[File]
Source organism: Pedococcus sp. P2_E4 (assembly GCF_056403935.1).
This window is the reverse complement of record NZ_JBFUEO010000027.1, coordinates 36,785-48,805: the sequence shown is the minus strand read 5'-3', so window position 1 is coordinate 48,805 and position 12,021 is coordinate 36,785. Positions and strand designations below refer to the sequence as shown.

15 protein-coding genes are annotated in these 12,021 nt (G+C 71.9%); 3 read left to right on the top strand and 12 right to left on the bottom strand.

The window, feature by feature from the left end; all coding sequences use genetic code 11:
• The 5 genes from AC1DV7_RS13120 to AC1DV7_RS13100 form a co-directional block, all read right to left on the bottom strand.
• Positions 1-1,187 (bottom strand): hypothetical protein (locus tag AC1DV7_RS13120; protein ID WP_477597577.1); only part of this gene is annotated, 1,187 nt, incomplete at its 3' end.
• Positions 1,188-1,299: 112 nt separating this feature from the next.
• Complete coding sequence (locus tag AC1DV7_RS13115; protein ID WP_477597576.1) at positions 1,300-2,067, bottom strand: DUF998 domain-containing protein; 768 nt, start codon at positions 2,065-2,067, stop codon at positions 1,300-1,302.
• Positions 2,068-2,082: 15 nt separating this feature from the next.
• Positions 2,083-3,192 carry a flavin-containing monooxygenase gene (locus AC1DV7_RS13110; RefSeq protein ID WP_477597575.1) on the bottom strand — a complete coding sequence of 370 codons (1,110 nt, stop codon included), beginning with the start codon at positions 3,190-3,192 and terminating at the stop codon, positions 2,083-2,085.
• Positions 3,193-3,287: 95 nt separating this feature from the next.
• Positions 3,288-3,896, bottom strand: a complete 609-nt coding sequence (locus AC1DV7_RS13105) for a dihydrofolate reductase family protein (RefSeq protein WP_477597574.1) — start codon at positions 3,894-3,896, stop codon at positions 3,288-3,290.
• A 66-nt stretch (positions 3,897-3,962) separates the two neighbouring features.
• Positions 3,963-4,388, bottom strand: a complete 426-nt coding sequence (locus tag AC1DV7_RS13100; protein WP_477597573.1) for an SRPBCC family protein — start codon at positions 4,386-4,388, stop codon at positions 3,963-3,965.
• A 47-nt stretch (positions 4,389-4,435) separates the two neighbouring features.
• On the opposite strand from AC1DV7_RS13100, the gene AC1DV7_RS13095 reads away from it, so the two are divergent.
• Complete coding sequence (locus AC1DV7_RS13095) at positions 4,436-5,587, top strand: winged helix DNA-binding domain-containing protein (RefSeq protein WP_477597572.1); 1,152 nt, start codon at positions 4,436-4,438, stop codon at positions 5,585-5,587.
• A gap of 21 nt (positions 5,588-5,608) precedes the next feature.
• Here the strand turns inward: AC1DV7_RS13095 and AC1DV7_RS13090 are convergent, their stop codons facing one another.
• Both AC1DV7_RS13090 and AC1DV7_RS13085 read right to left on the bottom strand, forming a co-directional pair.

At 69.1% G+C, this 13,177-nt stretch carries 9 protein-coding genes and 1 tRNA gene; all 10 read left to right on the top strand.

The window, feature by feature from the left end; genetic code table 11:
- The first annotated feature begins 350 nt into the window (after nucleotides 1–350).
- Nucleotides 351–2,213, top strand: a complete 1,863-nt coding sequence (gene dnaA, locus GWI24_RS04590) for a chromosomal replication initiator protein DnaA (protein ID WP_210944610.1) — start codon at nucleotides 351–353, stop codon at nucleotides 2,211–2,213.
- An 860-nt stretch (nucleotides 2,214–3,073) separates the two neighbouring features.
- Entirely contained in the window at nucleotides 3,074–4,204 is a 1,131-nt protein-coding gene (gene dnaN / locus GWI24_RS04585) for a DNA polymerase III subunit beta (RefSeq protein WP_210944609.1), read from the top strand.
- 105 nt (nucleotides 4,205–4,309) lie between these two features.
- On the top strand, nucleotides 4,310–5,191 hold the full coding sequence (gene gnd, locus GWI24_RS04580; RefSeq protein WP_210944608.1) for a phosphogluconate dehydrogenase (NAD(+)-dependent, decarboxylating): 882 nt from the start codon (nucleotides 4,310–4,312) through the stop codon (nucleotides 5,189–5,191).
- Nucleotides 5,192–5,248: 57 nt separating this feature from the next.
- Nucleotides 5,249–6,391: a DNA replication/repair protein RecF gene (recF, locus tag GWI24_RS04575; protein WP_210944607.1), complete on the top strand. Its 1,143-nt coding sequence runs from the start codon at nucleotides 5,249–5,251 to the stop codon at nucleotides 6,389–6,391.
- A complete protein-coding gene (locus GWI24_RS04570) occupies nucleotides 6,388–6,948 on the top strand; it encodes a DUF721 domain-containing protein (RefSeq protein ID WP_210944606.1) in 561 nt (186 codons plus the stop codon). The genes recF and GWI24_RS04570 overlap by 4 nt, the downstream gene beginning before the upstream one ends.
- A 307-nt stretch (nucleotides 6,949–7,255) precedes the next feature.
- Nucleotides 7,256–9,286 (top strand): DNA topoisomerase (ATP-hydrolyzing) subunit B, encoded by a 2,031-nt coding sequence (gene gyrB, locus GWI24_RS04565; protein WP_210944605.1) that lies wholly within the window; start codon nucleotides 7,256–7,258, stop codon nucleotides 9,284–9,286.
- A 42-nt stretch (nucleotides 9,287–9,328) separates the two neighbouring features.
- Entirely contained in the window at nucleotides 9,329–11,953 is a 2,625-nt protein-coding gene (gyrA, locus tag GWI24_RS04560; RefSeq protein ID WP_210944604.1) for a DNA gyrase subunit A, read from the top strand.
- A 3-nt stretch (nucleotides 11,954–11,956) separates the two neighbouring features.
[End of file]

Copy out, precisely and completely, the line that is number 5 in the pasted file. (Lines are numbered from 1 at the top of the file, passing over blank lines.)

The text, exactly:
• The 5 genes from AC1DV7_RS13120 to AC1DV7_RS13100 form a co-directional block, all read right to left on the bottom strand.